RELATED HOLDINGS: Jay Small Postcard Collection (P 0391).
The collection contains postcards of scenes taken in various parts of Indiana, ranging in date from around 1902 to 1986. Most of the cards are from before the 1930s. Subjects depicted on the postcards include aerial views, buildings, events, portraits, street scenes, transportation, water scenes, and other outdoor settings. Those of buildings include banks, churches, courthouses, hospitals, hotels, schools, and more. There are also holiday greetings and postcards related to Hoosier poet James Whitcomb Riley.
Although the postcard has its origins in the 1860s, it was not until 1873 that the United States Postal Service began issuing postal cards. These were pre-stamped, and provided a convenient way for people to send quick messages. From 1873 until 1898, only the USPS was allowed to print postcards for use in this country. On May 19, 1898, Congress passed the Private Mailing Card Act, which allowed private publishers to produce postcards, and authorized their reduced postage rate of one penny, instead of the two-cent letter rate. In 1902 the Eastman Kodak Company took advantage of the postcard's popularity by manufacturing postcard-sized photographic paper on which images could be printed from negatives. This allowed individuals to have portrait postcards made for sending, and professional photographers in smaller towns to make postcards of local scenes and events for selling. Two basic types of postcards are "real photo" and "printed" cards. Real photo postcards are actual photographs, printed from a negative onto postcard stock paper. Printed postcards are photomechanically produced.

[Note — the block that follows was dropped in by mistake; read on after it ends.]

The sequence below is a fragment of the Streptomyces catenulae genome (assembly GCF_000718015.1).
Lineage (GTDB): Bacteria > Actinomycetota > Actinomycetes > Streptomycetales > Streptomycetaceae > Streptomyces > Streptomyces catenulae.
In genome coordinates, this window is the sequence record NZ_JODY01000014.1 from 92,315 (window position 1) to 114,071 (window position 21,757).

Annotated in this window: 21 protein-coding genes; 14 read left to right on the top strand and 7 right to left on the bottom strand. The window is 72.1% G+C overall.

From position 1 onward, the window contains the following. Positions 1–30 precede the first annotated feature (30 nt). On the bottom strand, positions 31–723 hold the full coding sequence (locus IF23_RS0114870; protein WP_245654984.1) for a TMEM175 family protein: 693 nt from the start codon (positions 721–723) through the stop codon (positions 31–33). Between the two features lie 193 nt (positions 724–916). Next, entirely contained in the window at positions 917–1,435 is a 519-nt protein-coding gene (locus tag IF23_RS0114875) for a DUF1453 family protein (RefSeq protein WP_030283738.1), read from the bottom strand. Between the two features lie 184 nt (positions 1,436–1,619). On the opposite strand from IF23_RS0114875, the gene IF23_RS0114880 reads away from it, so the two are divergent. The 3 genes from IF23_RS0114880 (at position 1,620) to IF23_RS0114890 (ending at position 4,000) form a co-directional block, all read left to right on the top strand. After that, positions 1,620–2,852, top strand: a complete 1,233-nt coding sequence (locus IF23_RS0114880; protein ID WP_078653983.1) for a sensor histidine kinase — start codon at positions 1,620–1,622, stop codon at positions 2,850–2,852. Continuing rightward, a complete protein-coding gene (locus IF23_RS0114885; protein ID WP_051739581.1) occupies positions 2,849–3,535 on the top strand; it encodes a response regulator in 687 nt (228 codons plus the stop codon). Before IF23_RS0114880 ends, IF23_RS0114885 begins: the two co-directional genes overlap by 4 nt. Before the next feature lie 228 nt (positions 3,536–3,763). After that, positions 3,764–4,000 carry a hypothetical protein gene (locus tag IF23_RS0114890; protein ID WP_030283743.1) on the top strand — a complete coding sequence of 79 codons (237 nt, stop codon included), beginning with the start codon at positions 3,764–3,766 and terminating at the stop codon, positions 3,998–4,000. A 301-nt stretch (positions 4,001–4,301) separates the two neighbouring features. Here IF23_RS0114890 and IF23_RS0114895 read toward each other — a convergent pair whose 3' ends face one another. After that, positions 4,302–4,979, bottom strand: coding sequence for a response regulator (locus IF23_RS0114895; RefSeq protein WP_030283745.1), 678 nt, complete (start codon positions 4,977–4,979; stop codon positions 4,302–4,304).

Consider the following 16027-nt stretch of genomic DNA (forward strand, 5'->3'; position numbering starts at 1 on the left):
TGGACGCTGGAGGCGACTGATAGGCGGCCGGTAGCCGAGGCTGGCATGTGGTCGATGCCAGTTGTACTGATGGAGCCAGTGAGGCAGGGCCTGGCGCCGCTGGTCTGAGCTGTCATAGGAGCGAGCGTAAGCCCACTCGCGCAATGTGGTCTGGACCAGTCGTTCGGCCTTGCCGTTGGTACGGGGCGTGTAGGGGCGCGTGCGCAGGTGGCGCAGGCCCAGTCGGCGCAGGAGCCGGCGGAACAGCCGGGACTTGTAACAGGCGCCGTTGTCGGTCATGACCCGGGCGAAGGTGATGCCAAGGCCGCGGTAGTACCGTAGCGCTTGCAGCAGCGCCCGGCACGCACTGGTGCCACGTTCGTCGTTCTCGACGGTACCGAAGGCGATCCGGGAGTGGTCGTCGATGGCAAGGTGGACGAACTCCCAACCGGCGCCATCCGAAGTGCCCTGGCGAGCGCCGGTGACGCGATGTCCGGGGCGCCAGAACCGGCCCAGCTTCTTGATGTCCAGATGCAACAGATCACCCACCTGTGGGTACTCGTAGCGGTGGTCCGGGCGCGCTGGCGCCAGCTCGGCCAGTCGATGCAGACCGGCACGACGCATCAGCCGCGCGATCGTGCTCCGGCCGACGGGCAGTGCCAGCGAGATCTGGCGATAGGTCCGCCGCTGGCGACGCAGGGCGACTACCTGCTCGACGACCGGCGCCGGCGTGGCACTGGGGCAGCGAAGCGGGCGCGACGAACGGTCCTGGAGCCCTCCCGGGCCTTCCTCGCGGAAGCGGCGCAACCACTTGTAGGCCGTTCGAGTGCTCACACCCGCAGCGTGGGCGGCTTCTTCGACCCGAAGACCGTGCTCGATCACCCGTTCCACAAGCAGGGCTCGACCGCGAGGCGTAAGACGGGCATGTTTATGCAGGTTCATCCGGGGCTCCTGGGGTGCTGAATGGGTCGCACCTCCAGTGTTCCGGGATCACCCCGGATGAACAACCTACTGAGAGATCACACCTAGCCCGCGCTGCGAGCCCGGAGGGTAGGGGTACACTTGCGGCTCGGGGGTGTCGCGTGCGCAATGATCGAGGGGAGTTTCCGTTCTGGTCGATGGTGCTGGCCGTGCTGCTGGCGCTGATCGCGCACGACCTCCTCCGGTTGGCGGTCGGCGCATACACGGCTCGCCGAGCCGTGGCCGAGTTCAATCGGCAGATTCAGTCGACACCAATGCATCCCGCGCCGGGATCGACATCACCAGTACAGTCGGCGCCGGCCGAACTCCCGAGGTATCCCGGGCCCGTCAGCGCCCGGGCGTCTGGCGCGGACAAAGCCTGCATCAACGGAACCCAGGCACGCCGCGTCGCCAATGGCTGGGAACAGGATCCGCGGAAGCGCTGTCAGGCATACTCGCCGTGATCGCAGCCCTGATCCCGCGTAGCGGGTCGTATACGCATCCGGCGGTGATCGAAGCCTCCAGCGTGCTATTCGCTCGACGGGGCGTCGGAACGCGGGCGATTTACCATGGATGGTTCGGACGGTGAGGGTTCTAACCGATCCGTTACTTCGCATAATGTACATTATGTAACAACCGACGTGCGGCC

Collection guide available in library and online.